Samba Society, a Los Angeles-based music collective led by multi-instrumentalist Beto González, has more than just vibrant Brazilian dance music to share with the audience on Friday, August 4, 2017 at the Ford Theatres. With a repertoire that features the artistic response to the oppressive military dictatorship that ruled Brazil from 1964 to 1985, the show highlights some of Brazil’s most compelling musical/political movements.
BRASIL 70: Samba/Soul/Resistance presents interpretations of influential musical genres of the 1970s, when Brazilian music experienced one of its most creative periods but also suffered intense repression. Many of the country’s most revered artists (Chico Buarque, Caetano Veloso, and Gilberto Gil, among others) were forced into exile and had many of their songs censored in the name of “morality” and “good traditions.”
BRASIL 70 will also highlight the tremendous influence of international political movements and musical genres—such as Black Power, Pan-Africanism, funk and soul, rock ‘n’ roll, and reggae—on the music of Brazil.
Divided into three acts, the show starts with “Os Anos de Chumbo” (Years of Lead), representing the darkest period of the dictatorship, when the regime heavily censored all media and many dissidents were tortured and banished. Required to submit all song lyrics to be vetted by a censorship board, artists employed creative metaphors to sidestep censors while making powerful social commentary. The second act, “Resistência” (Resistance), explores the increasingly defiant demands for social justice. Finally, “Abertura” (Opening), reveals the regime’s imminent downfall as the music reflected the promise of open elections and a democratic Brazil. “Brazilian music is powerful and the language has a beautiful musicality, so it is natural that Brazilian music lovers are drawn to it purely for its sound. However, we want to go beyond the aesthetics of the music by adding some storytelling about socio-political movements in Brazil,” says González.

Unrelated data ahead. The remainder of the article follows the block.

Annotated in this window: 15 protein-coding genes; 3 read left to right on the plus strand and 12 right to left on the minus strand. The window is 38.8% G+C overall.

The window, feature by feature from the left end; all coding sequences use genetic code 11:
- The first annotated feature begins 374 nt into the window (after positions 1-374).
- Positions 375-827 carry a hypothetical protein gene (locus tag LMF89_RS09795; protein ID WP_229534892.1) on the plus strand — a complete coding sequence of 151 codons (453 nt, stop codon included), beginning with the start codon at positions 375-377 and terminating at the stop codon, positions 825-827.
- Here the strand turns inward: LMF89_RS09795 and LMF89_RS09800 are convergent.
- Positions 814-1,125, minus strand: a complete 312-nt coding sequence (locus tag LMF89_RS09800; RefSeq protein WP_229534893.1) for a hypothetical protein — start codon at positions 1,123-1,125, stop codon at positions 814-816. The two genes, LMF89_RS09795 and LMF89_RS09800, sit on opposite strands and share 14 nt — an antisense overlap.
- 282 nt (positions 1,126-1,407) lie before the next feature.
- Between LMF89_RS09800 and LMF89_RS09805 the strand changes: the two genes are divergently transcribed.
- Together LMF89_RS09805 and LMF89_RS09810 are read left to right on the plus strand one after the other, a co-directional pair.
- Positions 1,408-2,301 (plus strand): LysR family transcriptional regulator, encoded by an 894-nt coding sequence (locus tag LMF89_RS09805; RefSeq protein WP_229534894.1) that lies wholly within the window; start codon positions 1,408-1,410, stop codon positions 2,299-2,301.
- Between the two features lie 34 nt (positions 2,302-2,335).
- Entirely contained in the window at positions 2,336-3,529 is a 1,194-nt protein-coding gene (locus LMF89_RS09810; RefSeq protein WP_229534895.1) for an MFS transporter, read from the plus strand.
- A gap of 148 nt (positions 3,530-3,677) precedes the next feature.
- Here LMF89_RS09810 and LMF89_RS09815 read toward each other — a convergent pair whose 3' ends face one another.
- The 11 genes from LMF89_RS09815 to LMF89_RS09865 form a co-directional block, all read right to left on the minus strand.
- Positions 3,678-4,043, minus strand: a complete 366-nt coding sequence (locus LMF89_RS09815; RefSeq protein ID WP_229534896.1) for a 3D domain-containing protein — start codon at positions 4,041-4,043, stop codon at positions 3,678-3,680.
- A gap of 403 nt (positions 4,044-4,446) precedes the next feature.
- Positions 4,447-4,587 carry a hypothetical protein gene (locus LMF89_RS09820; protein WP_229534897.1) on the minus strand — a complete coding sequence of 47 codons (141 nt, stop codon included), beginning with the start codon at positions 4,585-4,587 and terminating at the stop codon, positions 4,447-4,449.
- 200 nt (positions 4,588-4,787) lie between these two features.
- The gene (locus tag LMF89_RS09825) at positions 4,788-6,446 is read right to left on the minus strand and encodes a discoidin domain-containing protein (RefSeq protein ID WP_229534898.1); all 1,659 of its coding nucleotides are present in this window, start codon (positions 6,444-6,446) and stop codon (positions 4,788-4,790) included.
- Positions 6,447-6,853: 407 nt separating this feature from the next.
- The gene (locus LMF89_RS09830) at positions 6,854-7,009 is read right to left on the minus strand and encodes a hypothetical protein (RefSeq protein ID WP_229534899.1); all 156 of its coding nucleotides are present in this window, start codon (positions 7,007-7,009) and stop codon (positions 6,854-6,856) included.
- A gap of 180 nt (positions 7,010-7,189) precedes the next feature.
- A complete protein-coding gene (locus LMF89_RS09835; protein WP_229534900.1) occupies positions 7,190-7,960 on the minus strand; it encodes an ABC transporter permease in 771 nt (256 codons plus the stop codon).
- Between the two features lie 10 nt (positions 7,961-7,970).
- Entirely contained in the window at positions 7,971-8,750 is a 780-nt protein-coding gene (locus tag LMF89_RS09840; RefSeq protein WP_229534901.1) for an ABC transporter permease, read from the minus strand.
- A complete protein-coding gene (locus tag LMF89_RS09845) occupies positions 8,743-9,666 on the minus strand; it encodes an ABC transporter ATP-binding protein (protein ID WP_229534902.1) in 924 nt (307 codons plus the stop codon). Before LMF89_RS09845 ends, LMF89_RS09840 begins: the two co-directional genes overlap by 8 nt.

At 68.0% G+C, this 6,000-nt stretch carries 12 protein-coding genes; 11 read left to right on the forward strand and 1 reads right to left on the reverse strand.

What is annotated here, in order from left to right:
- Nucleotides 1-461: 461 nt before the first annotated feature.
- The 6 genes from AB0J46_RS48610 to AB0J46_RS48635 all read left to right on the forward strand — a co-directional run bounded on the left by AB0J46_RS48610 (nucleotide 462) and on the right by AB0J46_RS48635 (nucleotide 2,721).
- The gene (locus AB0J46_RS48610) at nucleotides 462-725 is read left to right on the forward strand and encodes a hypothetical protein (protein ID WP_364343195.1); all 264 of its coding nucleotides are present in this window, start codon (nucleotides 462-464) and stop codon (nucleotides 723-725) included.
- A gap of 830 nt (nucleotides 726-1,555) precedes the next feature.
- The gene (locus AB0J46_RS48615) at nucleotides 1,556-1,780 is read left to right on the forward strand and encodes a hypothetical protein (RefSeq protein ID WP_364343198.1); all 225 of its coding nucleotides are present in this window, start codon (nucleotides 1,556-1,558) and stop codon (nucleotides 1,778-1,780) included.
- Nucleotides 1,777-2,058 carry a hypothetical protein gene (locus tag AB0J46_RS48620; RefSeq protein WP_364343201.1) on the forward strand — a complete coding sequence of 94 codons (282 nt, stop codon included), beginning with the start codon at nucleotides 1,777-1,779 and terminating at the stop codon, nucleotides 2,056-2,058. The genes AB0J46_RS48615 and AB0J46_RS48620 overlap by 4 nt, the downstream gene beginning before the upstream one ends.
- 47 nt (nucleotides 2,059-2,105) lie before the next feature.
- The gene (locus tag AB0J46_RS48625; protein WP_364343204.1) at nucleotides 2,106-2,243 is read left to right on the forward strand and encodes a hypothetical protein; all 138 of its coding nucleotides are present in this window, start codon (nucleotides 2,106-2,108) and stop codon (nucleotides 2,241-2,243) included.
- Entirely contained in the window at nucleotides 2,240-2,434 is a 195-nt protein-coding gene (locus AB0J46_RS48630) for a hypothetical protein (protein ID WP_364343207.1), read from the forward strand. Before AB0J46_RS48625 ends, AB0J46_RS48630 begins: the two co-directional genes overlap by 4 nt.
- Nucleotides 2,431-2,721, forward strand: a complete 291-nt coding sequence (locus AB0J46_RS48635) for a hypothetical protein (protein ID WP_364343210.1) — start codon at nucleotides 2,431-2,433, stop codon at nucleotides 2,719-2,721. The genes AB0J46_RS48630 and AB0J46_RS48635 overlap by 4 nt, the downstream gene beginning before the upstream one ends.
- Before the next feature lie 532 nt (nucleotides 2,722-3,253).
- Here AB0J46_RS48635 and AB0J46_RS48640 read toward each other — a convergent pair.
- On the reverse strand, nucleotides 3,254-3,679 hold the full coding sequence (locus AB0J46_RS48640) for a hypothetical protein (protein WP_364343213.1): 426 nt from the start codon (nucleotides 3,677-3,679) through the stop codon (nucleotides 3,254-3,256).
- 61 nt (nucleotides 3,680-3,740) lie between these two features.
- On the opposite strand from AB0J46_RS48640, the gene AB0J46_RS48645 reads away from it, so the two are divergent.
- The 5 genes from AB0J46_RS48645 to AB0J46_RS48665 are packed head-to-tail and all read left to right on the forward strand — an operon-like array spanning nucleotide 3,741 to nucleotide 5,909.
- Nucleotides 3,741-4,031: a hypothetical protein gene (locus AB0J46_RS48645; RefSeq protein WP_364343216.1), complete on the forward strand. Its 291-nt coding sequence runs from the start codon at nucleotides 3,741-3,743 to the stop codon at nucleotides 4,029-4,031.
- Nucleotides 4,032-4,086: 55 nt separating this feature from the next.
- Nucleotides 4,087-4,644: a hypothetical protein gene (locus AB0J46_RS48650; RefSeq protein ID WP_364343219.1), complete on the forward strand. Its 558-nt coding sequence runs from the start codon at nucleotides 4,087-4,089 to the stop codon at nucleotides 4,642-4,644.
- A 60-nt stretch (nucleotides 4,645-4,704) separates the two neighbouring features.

BRASIL 70: Samba/Soul/Resistance also brings to the stage special guests including Diana Purim, Tita Lima and Thalma de Freitas — who all hail from legendary lineage of Brazilian musical pioneers (Diana is the daughter of jazz legends Flora Purim and Airto Moreira; Tita is the daughter of Liminha, musical producer and former bass player of the groundbreaking Tropicália group Os Mutantes; and Thalma is the daughter of maestro Laércio de Freitas).
About Samba Society
Samba Society was created as a live band in 2009 by Brazilian American musician and ethnomusicologist, Beto González. After spending a year in Rio conducting research funded by a Fulbright, he returned to Los Angeles determined to form a “roots” samba project inspired by Afro-Brazilian musical forms. Establishing itself as LA’s premier samba band, Samba Society then expanded as a collective intent on exploring the multiplicity of Brazilian musical genres beyond samba.
Beto González is joined by his co-producers, guitarist Bobby Easton, founder of Long Beach funk band Delta Nove, and drummer Simon Carroll, both avid researchers of Brazilian music. The roster of musicians includes guitarists Colin Walker and Mitchell Long, trombonist Fabio Santana de Souza, percussionist Dana Maman, vocalists Emina Shimanuki and Kátia Moraes, bassist Leo Nobre, keyboardist and saxophonist Dan Reckard, and “LA’s Accordion Diva” Gee Rabe.
“Brazilian music has a long history in Los Angeles beginning with Carmen Miranda, who came to Hollywood in 1939. Samba—as many other culturally-specific genres being played in L.A.—is homegrown, not just imported from Brazil. We are part of a generation that is creating Brazilian music right here. We are an L.A. band with roots in Brazil. That is Samba Society,” says González.